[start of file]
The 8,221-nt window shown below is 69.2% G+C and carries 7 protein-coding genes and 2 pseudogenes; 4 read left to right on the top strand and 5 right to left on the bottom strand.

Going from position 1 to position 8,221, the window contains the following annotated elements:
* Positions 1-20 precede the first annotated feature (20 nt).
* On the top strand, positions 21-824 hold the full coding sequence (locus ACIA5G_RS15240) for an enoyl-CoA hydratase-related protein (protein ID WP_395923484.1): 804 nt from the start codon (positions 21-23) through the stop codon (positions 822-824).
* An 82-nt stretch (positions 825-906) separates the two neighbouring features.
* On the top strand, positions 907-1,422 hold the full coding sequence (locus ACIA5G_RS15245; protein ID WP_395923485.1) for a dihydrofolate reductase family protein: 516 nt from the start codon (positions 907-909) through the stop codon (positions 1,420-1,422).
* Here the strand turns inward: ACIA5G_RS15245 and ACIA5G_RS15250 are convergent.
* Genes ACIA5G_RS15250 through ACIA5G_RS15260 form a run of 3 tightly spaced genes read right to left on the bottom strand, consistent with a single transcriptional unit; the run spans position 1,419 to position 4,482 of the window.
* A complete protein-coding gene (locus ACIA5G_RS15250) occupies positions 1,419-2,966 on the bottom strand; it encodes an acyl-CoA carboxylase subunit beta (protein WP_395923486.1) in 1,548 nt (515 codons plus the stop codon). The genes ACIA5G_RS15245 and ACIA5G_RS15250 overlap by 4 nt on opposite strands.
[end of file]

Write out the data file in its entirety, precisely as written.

The 8,221-nt window shown below is 69.2% G+C and carries 7 protein-coding genes and 2 pseudogenes; 4 read left to right on the top strand and 5 right to left on the bottom strand.

Going from position 1 to position 8,221, the window contains the following annotated elements:
* Positions 1-20 precede the first annotated feature (20 nt).
* On the top strand, positions 21-824 hold the full coding sequence (locus ACIA5G_RS15240) for an enoyl-CoA hydratase-related protein (protein ID WP_395923484.1): 804 nt from the start codon (positions 21-23) through the stop codon (positions 822-824).
* An 82-nt stretch (positions 825-906) separates the two neighbouring features.
* On the top strand, positions 907-1,422 hold the full coding sequence (locus ACIA5G_RS15245; protein ID WP_395923485.1) for a dihydrofolate reductase family protein: 516 nt from the start codon (positions 907-909) through the stop codon (positions 1,420-1,422).
* Here the strand turns inward: ACIA5G_RS15245 and ACIA5G_RS15250 are convergent.
* Genes ACIA5G_RS15250 through ACIA5G_RS15260 form a run of 3 tightly spaced genes read right to left on the bottom strand, consistent with a single transcriptional unit; the run spans position 1,419 to position 4,482 of the window.
* A complete protein-coding gene (locus ACIA5G_RS15250) occupies positions 1,419-2,966 on the bottom strand; it encodes an acyl-CoA carboxylase subunit beta (protein WP_395923486.1) in 1,548 nt (515 codons plus the stop codon). The genes ACIA5G_RS15245 and ACIA5G_RS15250 overlap by 4 nt on opposite strands.